So much happens here, it’s really hard to keep up while I’m living it, let alone documenting it. This is the problem of this blog and why, and I apologize for this, you are finding out a week late about my excursion to Venice.
The trip was a little spontaneous; we planned it, got the train tickets and reserved the hostel on
Friday and left Saturday morning. Ridley, Erin, Mary and I all caught a bus to Florence.
Now Florence deserves its own separate trip and corresponding post, but since we had an hour
and a half or so between our bus arriving and our train leaving, we looked at some of the closer
sights and, therefore, here is a picture of us looking fantastic in front of the beauty that is Florence.
The train ride was a few hours long, but very comfortable (for me at least. I slept.). After checking into our hostel, which was off the main island (and therefore much, much cheaper), we took a quick train ride onto the main island.
You think, because all the tourist images of Venice everywhere, that you know what it would feel like to see Venice and walk around its streets. But, like so much regarding my Italian Adventures, it just isn’t possible to fully imagine Venice.
We went for about 36 hours, so my experience was limited, and, in the spirit of full disclosure, you should know that I also had a fever during most of this trip. Long story short: I felt fine on Friday, got sick on Saturday, and am a very stubborn woman.
Now, don’t get me wrong, I highly recommend seeing Venice, but being in the city made me miss Siena. Venice is beautiful. Venice is also extremely crowded. Again, full disclosure, we apparently went the weekend George Clooney got married, so who knows what it’s like on less matrimonial weekends? It is also very difficult to find your way around Venice because the streets are even more twisted together than Siena (Google maps saved us).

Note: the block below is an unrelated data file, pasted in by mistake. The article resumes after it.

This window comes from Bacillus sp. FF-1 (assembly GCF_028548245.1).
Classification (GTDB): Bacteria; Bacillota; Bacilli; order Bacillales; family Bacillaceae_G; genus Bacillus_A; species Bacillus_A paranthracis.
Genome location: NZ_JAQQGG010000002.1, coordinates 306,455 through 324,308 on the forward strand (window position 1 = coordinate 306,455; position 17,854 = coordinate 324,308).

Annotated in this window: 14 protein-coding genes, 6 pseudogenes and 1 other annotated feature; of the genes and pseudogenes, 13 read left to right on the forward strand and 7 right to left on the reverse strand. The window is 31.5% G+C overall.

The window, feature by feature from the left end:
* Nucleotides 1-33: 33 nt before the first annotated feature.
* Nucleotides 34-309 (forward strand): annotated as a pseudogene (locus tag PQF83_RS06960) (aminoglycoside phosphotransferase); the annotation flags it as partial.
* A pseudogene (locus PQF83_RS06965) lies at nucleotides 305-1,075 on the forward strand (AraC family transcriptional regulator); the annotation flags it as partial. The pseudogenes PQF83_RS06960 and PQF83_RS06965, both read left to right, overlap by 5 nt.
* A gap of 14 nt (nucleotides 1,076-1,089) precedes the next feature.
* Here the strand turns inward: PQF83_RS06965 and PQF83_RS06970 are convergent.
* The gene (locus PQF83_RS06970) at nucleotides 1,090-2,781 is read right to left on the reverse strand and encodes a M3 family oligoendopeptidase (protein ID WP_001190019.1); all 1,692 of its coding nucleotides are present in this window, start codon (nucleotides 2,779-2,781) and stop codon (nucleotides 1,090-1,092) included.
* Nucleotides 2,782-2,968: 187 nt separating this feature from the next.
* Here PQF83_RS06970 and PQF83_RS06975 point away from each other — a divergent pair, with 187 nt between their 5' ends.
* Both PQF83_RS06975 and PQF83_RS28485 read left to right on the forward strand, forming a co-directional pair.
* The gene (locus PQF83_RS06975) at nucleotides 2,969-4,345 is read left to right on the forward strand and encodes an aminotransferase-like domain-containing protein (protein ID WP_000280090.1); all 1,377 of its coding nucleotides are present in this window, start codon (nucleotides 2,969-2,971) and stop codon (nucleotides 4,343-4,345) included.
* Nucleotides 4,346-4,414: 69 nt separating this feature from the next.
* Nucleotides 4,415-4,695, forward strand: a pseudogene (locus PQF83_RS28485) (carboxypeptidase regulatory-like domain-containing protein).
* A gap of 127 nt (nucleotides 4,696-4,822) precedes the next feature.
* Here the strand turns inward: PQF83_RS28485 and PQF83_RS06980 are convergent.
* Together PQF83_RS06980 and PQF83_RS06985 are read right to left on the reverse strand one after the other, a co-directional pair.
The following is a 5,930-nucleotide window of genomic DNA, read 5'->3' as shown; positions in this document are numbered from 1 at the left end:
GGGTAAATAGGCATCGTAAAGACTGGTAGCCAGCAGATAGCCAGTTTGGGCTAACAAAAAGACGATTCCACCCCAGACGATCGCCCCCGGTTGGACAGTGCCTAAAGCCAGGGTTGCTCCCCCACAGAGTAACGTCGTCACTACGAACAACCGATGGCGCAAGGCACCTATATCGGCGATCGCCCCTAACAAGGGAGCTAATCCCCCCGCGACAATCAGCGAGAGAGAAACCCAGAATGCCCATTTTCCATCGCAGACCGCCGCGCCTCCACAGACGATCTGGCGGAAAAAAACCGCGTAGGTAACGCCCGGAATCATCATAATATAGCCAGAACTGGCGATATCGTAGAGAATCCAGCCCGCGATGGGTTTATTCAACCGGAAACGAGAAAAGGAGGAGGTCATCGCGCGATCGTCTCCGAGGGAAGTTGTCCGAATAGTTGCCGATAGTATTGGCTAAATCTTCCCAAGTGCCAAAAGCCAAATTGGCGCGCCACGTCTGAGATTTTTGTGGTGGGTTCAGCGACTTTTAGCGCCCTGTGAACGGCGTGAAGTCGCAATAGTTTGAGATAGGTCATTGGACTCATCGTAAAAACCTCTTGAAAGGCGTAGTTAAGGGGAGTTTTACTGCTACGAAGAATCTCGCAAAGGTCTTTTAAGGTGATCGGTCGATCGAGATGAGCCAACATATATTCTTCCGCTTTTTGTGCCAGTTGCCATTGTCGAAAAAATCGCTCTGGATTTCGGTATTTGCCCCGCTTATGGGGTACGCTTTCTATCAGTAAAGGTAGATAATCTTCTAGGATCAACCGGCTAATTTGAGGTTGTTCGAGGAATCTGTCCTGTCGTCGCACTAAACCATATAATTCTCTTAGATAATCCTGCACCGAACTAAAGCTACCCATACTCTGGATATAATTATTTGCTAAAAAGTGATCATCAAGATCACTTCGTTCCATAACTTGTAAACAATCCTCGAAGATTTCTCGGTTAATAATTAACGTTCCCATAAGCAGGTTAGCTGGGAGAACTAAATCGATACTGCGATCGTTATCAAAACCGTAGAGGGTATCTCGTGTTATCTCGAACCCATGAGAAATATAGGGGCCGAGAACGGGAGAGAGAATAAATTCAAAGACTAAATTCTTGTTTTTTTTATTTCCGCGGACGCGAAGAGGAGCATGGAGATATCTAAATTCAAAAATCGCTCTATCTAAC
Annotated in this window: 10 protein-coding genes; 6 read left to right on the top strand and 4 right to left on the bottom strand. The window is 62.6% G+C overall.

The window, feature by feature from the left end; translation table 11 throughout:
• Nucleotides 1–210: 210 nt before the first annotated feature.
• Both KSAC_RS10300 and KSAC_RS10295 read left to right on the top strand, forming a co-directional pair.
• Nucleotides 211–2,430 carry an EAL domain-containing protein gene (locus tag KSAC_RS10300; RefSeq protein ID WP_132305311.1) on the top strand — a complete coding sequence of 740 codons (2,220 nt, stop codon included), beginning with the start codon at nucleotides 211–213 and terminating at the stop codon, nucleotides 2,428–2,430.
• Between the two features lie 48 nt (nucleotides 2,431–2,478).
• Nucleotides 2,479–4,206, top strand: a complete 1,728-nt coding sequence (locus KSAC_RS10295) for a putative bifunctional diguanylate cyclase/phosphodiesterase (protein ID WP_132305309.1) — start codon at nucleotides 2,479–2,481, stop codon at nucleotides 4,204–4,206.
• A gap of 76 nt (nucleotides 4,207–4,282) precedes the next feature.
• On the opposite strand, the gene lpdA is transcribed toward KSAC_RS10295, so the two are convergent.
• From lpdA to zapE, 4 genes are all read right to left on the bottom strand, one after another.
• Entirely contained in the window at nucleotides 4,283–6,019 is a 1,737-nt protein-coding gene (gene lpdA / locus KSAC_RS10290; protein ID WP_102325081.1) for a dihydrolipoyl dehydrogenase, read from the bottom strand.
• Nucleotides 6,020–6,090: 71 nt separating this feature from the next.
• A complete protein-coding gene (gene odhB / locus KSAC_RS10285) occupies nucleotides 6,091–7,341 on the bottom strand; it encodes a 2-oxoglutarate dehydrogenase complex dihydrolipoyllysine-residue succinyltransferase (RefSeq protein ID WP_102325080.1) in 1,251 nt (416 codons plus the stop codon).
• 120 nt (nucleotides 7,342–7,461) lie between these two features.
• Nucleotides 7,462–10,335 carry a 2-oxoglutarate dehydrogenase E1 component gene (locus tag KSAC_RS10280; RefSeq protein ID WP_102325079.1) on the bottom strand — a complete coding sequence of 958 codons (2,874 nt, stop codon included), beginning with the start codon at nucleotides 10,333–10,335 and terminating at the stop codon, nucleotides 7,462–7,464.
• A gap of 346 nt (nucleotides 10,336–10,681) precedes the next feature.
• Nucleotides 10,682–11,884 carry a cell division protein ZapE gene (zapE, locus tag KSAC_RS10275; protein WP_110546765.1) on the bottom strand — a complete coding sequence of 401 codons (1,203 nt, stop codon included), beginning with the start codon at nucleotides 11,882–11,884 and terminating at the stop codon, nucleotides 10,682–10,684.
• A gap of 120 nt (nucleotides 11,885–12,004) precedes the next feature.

I don’t want to focus on my perceived cons of visiting Venice, but felt that I should be honest.
Honestly, though, the city is so beautiful you do have to see it at least once.
On the first day, we just kind of walked around trying to find our way. We ate a fantastic dinner together and saw some of the major sights.
The second day, we went to the Doge Palace. This visit started as a tour of the palace rooms
and morphed into a more typical museum.
If you go to Venice visit the Doge Palace. It was so fantastically wonderful. The ballroom alone, the very first room we saw, blew my mind and it only got better from there. The art was just amazing, and even the views we got of Piazza San Marco from the windows blew my mind.
Basically, if you’re in Italy, you should see Venice. Just don’t do it with a fever.
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<p><span style="color: rgb(29, 29, 29); font-family: Arial, Verdana, sans-serif; font-size: 12px; line-height: normal; background-color: rgb(237, 237, 237);">Hi! I'm Taylor and I major in English and minor in History at the University of Richmond. I am a novice traveler at best, and have never been anywhere a car couldn't take me, so I am incredibly excited to be studying in Siena, Italy for the next academic year. In addition to my major and minor, I also am incredibly passionate about music, voice and piano being my preferred instruments, and can't wait to see what musical outlets I find in Siena. I can't believe I'm spending an entire year in a city I know I'm going to fall absolutely in love with and I can't wait to share my perspective of Siena with you!</span></p>